Wednesday, 28 June 2017

The Bog, The Children, the nuns and Ryan Tubridy at Writers' Week

It's That Time of Year

Photo by Jason of Ballybunion Prints Beach

Not everyone can lie all day on the beach. For some people the fine weather means one thing...a trip to the bog.

 Bog cotton photographed by Maire Logue

Turbery and turbines photographed by Maire Logue

Some people are a little further along with the turf harvest. The Hartnett family of Upper William Street have their turf home and stowed.


The early days of Presentation Presence in Listowel

The cross gave its name to the first convent here. It was known as The Convent of the Holy Cross.

Here is a newspaper account of the death of one of the founding sisters

Irish Examiner , Friday, October 21, 1864


NOT only the religious and Catholic laity of the diocese of Kerry, but the large circle, besides, by whom she was known and venerated, will feel with regret that the blank left in her community by the death of Reverend Mother Teresa Kelly on Wednesday last, will be long before it ceases to be suffered from. A long life of activity, intelligence and holiness, under trying circumstances, endeared her to all who know her personally or by report.

Upwards of fifty years ago Miss Kelly entered the Presentation Convent, Killarney, and soon after passing through an edifying novitiate was appointed superioress. In this important office she distinguished herself by bar prudence and zeal alike; her charity knew no limit, and yet she never involved her community in embarrassments. During her term of office in Killarney, the first of the monks of La Trappe, whose abbey is now so well known at Mount Melleray, near Cappoquin, came to this country from France. They were penniless, and depended for support on the charity of the people. The first of those who stretched out the hand to help them was Rev. Mother Teresa, her influence procured them a house to live in, and her pecuniary aid to their establishment in Ireland was important. Visitors to the Abbey of Mount Melleray may hear of a lady who is publicly prayed for by the monks as a great benefactress to their order, well-known to the older brothers, this lady is Mother Teresa. All, but a few old monks on crutches, have died, of the brothers who came over from France, and as silence is one of the chief disciplines of La Trappe, few of the present community know the name of the lady for whom the public prayers are offered.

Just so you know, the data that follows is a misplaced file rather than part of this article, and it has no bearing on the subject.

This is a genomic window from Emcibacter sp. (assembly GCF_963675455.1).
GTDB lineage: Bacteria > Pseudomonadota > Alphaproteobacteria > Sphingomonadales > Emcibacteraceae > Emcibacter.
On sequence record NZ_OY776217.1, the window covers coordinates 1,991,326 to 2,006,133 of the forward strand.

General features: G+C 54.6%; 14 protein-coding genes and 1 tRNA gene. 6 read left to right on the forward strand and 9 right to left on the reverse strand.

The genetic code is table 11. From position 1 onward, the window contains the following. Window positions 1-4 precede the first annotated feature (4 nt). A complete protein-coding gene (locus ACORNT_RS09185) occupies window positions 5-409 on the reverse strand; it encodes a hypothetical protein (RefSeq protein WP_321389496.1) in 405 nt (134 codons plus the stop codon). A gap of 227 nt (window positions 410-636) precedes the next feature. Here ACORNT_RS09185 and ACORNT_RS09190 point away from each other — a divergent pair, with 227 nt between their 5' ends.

Having filled with honour the office, of superioress at Killarney for several years, Mother Teresa, with a few sisters, left the community to found a convent at Milltown, a small town at the bend of Dingle Bay. Under her able government, this undertaking prospered, and the schools attached were filled with the children of the peasantry and townspeople. Here Mother Teresa remained until she had passed her fiftieth year. At this period of life few men or women undertake new and important works, but Mother Teresa, hearing of the great want of educational establishments in North Kerry, consented to break her attachments to the convent she had founded and made prosperous, and begin anew in Listowel. She founded the convent of Holy Cross in that town onwards of twenty years ago, with three assistant sisters. Of her acts of charity during the famine, years no praise could be too loud. She was the chief reliance of priests and people in that district during that dreary period. Her small community gradually gained accessions, and on the day of her death she had the happiness to see it one of the most prosperous and beloved of the Presentation Convents.

Many priests on the foreign and home missions owe the means which enabled them to prosecute their studies to this holy woman, and would regret her loss were they not assured that she has passed to a place where the virtues she practised and the peace she loved and taught here are eternal.


The National Children's Literary Festival at Writers' Week

Here are some of the marvellous events which the lucky children enjoyed.

RTE Juniors held a very popular workshop.

Here are the RTE Junior stars with Norella and Maria of Listowel Writers' Week.

Singer/ Songwriter, Enda Reilly held two songwriting events, one as Gaeilge and one in English.

Kenny the Clown made balloon animals for the children.

Children's author, Sarah Webb was omnipresent during the festival.

Ryan Tubridy and P.J. Lynch told the children about how they came to work together on the popular children's book, Patrick and the President. They signed and posed for photos and were gracious and patient with all their young admirers.

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